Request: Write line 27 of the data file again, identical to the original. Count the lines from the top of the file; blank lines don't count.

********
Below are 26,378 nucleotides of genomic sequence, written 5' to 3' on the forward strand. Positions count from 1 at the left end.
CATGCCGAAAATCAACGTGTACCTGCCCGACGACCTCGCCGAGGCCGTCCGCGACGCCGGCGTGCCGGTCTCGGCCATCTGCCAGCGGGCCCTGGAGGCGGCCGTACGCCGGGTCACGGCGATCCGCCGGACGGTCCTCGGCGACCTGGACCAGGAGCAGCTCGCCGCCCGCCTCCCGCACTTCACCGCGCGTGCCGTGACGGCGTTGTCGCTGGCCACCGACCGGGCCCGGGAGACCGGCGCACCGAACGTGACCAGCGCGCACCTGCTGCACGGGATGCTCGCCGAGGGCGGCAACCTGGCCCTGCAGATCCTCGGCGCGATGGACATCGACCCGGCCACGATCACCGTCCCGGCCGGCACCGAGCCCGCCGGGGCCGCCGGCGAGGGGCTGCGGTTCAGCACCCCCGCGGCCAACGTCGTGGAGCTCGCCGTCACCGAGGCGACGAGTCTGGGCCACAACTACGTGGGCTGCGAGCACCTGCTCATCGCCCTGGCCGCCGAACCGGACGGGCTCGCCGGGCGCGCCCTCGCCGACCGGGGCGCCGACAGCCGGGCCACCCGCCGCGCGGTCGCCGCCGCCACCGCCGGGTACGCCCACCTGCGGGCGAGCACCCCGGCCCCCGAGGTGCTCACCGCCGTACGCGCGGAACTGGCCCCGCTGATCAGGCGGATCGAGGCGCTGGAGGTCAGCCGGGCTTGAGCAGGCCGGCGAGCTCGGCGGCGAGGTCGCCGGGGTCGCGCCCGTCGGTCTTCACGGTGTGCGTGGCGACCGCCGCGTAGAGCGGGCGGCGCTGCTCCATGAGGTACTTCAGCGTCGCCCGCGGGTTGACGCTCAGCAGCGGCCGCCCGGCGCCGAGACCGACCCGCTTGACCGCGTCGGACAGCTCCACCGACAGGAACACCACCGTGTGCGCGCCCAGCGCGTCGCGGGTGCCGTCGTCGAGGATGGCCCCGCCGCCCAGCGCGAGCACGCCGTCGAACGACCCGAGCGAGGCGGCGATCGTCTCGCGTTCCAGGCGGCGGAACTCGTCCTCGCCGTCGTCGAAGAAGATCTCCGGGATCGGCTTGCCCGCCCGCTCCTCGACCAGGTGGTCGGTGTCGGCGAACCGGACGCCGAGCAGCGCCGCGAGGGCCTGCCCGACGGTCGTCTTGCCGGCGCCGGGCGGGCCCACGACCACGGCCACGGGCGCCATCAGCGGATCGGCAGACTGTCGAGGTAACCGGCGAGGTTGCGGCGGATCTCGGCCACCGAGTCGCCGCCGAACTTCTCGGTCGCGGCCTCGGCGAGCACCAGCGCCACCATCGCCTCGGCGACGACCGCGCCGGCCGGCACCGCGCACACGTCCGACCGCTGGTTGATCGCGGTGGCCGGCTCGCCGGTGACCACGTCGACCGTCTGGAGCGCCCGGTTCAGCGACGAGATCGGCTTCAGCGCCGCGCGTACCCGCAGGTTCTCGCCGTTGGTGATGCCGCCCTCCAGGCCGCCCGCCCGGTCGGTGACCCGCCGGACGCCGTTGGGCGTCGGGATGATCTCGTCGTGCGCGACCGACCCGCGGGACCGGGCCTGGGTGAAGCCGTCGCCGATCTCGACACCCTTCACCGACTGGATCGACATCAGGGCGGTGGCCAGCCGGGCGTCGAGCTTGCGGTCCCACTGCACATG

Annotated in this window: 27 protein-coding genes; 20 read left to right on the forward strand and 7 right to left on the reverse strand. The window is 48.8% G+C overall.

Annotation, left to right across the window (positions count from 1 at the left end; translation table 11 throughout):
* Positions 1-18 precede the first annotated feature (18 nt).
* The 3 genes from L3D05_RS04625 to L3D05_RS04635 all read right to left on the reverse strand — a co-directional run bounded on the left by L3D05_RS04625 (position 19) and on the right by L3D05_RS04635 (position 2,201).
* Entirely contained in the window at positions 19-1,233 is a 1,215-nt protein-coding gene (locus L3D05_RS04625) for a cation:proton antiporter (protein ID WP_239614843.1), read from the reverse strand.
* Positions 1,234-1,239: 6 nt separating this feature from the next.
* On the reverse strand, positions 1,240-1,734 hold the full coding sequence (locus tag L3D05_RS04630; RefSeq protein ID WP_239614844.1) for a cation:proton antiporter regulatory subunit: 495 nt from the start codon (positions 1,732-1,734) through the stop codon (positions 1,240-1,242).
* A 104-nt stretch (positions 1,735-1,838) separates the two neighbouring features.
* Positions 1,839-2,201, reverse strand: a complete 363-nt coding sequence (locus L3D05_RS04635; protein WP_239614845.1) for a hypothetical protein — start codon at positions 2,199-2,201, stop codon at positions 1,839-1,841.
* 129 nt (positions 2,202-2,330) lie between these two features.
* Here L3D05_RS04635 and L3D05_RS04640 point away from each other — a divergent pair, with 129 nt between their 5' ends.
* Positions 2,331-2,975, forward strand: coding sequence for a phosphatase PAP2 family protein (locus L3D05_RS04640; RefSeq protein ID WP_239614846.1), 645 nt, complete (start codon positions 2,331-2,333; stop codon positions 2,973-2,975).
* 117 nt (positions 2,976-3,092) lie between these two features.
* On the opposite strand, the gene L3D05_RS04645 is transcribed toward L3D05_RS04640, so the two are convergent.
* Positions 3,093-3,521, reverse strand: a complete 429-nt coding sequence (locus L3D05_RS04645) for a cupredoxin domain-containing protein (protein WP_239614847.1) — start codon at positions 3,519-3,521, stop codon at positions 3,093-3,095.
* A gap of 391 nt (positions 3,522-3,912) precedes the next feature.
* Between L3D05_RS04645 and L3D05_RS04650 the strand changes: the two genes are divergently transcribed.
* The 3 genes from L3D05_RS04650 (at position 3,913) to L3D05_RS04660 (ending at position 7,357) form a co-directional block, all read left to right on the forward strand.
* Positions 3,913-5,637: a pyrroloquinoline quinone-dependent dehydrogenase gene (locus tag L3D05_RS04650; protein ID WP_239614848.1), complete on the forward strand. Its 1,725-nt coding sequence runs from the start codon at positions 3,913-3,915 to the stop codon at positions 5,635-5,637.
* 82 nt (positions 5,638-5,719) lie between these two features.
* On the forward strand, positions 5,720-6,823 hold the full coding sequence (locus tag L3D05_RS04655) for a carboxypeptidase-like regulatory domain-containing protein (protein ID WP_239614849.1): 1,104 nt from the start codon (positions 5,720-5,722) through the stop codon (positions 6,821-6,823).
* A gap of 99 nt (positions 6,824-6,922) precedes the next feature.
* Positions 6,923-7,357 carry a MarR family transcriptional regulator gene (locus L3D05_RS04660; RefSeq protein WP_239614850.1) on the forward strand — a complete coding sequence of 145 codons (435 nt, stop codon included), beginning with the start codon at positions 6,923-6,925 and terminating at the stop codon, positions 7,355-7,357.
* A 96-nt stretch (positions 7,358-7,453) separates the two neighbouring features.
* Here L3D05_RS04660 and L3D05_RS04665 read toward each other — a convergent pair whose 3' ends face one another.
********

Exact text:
* Here L3D05_RS04660 and L3D05_RS04665 read toward each other — a convergent pair whose 3' ends face one another.